Get a grip on depression

DECCAN CHRONICLE | NISHA JAMVWAL
Published Oct 14, 2015, 3:55 am IST
Updated Mar 27, 2019, 12:08 pm IST
Look out for the warning signs of depression
Representational image.
 Representational image.

I am at a stunning beach resort and something quite incredible and unexpected occurred at breakfast today. The seemingly happy and delightful chef treating me to all the delicacies of the famous hotel opened up about her life very candidly and artlessly. I found her telling me about a dark phase not two months ago where she faced severe depression that threatened her relationships, career and life.

“How exactly do you define depression?” I asked her. “It’s a claustrophobic dark sense of impending doom where you feel like you are locked alone in a room and are finding it difficult to breathe. It’s a terrible phase that I went through and regular day-to-day functioning was a struggle. I found it difficult to handle my relationships rationally at work as well as home,” she said to me.

Did I find her weak or see her as a lesser person for her admissions? Quite the contrary. I thought her brave and open-hearted post our conversation and saw in her the courage to face her malaise head-on and then discuss it openly. Her lack of self-blame and shame was endearing too.

The astounding public admission by fashion designer  Sabyasachi Mukherjee about his depression recently, was still fresh in my mind. He has publicly admitted to dealing with depression for years — since he was 16. He has tried to take his own life three times, has been an over-achiever and an idealist, and says that he found no succour in selfish city life. He feels that our education system and our parents do not equip us with survival training for relationships and surviving disappointments in love and life.

Here at this verdant resort, the chef vehemently agreed with his sentiments. My pet peeve is how society still looks at depression as a stigma. It is so important to recognise that depression wrecks relationships and working life, and that it is not shameful to seek support. I believe that it is most important to get professional help to cope with struggles, relationship setbacks or disappointments. To look out for signs that this could be a long term problem is important too.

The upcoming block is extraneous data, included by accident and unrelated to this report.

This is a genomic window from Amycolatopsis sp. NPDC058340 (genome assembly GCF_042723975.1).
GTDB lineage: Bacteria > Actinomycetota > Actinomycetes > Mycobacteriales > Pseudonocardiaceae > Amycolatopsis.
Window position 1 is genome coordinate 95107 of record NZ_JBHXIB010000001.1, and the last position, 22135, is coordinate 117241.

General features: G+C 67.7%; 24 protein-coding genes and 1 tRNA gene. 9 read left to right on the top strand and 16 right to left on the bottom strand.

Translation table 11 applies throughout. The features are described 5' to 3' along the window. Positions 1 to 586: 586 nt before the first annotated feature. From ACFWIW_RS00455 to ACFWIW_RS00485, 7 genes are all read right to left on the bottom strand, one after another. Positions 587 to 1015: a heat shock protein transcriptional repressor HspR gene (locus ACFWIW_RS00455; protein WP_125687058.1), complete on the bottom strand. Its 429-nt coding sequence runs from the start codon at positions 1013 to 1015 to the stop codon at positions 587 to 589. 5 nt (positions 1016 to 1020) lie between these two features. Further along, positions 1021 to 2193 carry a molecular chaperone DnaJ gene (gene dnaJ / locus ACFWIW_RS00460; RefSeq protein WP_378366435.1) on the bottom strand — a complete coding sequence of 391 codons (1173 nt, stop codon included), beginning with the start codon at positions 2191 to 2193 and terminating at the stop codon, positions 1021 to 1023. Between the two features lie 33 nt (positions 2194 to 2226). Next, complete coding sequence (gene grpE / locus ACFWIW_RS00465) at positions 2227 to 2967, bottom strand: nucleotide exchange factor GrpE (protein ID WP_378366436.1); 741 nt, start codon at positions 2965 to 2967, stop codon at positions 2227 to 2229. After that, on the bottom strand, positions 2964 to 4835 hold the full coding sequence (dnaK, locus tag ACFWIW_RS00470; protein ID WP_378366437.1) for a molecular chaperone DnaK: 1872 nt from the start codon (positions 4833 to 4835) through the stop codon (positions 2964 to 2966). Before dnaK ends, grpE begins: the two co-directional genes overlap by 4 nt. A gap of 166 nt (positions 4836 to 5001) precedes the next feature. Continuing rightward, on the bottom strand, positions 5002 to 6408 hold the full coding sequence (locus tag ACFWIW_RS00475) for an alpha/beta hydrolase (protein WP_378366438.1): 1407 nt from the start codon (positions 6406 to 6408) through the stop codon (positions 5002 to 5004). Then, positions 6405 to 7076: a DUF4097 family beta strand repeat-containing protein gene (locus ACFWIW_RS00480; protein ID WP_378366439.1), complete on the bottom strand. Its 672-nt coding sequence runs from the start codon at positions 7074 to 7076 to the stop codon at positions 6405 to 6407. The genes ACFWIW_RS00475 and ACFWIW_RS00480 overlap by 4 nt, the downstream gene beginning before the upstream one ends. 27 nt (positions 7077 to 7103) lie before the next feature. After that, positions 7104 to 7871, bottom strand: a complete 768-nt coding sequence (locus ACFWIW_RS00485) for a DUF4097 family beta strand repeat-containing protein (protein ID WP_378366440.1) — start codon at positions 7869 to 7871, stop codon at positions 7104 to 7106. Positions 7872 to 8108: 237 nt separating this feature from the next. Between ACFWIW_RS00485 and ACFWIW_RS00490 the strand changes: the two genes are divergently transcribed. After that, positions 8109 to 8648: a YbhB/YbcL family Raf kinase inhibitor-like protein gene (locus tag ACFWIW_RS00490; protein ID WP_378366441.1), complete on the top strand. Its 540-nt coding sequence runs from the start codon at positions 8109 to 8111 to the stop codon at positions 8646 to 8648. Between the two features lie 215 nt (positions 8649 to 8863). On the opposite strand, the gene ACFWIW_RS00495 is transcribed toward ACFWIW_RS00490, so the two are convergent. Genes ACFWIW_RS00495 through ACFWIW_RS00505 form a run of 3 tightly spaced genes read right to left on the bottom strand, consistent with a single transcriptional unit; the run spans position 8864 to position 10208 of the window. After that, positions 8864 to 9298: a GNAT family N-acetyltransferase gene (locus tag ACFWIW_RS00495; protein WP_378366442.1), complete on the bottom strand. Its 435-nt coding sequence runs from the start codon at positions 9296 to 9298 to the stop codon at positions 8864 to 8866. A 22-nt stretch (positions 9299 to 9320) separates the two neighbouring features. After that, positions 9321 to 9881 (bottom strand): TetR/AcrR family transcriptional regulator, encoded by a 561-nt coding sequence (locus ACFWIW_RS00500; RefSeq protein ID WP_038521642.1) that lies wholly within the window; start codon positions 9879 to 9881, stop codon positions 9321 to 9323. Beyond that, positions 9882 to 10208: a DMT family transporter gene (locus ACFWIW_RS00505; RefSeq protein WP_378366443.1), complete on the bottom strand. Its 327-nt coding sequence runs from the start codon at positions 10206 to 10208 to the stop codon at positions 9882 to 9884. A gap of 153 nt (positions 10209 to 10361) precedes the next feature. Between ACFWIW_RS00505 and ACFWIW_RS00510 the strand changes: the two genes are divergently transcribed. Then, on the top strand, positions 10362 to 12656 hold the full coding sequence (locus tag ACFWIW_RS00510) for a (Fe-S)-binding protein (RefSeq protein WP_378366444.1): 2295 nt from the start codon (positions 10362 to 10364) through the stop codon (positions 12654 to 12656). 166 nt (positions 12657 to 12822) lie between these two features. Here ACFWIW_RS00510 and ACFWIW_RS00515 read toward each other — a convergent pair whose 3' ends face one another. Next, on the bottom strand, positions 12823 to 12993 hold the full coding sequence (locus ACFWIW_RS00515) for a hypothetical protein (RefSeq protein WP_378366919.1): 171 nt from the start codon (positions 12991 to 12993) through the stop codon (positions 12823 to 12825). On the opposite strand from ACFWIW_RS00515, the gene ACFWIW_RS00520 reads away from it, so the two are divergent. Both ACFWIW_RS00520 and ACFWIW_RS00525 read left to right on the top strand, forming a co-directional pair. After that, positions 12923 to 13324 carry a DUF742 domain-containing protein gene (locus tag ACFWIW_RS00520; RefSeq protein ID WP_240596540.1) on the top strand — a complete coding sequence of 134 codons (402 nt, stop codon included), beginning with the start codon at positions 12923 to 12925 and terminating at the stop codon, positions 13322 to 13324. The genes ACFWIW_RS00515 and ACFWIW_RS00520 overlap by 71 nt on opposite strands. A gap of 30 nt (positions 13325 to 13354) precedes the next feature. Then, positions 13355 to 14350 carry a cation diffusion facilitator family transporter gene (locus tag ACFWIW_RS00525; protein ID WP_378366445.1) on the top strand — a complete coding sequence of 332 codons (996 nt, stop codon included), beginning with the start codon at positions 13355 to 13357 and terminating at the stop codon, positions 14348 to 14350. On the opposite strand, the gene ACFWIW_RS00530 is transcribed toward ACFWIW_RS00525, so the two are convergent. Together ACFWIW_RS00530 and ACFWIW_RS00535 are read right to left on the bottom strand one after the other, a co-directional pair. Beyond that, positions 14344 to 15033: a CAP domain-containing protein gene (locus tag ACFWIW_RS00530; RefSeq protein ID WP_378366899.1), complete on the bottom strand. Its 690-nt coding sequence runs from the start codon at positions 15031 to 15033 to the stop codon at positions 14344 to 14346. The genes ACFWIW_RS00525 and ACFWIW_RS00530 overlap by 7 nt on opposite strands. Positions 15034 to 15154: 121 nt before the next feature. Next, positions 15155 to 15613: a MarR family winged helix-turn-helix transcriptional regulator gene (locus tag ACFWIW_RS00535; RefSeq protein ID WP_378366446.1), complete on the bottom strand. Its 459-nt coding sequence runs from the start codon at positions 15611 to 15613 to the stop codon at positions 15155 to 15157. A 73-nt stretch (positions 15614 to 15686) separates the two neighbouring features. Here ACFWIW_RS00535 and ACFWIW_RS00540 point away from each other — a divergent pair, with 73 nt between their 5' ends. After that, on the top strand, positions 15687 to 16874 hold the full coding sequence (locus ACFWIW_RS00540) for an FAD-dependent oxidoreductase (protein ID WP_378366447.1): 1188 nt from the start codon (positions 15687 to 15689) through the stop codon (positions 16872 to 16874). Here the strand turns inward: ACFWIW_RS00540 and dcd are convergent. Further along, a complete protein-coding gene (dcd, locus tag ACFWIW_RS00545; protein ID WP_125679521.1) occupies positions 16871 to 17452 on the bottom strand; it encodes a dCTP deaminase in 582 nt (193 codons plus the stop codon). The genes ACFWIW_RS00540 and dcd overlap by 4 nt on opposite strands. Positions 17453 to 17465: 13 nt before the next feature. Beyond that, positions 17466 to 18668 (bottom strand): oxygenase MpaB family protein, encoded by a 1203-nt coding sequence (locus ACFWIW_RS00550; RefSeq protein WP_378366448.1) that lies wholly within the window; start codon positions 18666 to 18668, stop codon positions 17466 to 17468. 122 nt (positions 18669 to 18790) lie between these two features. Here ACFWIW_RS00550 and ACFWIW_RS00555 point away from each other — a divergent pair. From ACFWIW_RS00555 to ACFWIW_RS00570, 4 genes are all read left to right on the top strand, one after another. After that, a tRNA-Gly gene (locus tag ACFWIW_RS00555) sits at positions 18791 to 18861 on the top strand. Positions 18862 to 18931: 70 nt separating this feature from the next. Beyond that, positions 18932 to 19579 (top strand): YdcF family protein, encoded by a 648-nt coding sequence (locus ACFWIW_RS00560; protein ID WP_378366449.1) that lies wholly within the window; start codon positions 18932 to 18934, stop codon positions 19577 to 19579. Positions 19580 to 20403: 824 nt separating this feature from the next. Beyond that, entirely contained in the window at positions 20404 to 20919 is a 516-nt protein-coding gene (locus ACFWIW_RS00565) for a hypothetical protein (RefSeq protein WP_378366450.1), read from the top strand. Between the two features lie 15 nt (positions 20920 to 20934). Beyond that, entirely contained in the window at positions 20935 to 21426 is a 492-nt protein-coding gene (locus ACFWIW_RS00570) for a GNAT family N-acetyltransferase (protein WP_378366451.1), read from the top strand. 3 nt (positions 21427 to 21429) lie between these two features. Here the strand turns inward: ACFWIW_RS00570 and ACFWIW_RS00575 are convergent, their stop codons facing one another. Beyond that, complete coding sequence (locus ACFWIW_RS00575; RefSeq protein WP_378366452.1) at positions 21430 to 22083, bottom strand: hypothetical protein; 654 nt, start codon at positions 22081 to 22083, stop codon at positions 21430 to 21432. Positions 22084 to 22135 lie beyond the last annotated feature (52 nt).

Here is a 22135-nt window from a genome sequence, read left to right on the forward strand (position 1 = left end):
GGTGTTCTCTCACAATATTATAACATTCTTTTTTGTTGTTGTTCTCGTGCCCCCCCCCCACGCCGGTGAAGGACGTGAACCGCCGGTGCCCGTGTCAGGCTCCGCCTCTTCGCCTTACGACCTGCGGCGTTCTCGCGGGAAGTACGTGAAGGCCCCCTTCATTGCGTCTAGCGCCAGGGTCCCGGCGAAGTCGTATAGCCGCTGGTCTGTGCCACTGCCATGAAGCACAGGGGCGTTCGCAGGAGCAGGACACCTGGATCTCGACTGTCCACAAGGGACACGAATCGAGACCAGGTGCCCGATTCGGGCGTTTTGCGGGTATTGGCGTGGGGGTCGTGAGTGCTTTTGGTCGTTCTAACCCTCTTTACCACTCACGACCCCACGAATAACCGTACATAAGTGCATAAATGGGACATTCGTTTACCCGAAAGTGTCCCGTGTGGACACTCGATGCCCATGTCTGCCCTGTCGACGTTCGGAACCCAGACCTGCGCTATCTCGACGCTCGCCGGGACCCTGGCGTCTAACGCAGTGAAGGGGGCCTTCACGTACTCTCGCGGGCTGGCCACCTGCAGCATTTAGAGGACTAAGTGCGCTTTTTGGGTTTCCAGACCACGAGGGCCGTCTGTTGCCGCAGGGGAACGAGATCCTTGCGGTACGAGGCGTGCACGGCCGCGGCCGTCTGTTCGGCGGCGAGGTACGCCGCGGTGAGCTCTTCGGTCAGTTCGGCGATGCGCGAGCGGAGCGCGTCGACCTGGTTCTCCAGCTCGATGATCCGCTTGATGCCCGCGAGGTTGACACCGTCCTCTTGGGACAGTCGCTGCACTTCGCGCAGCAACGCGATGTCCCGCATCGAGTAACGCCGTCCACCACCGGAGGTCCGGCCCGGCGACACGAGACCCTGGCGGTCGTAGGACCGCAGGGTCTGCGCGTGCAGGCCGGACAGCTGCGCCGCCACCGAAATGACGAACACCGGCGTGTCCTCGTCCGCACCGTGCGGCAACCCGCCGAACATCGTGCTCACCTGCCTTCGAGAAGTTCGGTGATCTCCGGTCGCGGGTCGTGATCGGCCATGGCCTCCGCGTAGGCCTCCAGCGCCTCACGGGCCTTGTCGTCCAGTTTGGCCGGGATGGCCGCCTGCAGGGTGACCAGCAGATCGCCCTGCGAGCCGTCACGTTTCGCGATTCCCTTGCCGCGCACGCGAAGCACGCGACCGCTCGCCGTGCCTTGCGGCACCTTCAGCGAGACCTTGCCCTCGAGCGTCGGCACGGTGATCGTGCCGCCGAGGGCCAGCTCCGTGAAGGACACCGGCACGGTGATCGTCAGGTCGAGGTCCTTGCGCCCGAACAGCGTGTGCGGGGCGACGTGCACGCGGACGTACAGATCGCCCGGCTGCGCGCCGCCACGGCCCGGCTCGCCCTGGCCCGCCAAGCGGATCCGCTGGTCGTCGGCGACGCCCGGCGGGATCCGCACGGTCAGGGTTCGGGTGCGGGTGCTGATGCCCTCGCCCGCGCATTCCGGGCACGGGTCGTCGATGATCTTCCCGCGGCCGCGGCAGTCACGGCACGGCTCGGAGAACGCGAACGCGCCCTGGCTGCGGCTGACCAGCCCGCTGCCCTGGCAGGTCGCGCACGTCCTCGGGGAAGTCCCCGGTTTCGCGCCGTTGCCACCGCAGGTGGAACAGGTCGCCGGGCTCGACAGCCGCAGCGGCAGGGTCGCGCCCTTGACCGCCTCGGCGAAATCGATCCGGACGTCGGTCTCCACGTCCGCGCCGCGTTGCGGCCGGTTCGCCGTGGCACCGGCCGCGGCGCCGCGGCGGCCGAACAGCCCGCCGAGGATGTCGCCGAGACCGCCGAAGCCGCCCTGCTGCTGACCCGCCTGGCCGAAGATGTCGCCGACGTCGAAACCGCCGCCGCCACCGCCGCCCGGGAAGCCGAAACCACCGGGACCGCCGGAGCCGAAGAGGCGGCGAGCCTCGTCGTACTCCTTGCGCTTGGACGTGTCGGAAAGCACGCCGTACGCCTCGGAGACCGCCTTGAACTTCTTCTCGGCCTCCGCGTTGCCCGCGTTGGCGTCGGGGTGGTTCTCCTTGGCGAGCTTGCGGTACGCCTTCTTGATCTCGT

Everyone finds life overwhelming occasionally. The important thing to do is to see if coping and getting through your day is causing you anxiety and despair, and if a feeling of emptiness is becoming a pattern. To realise that it is not only a malaise in our lives but very traumatic for our spouse, parents or siblings to live with us in a depressive phase, helps us to get out and seek help. And while meditation, exercise and good nutrition are excellent routes to recovery, professional help is a must, or like Sabyasachi or the chef shared with me, you could unknowingly head towards taking your own life. Chemical imbalance in the body could result in extreme reactions to minor upheavals and you could lose some valuable work and alienate friends and colleagues.

Look out for symptoms of depression and address it immediately. A loss of appetite, feeling overwhelmed or apathetic with just going through the day, fear of people, uncalled for aggression or a sense of recurring restlessness, a hopeless, helpless feeling often accompanied by exhaustion, the inability to enjoy activities that you enjoyed some time ago or a general sense of impending doom — these are all signs to look out for that need to be addressed immediately, lest they take over your life and not allow you to enjoy relationships.

The author is a designer and luxury consultant. Mail her at nishajamvwal@gmail.com

 

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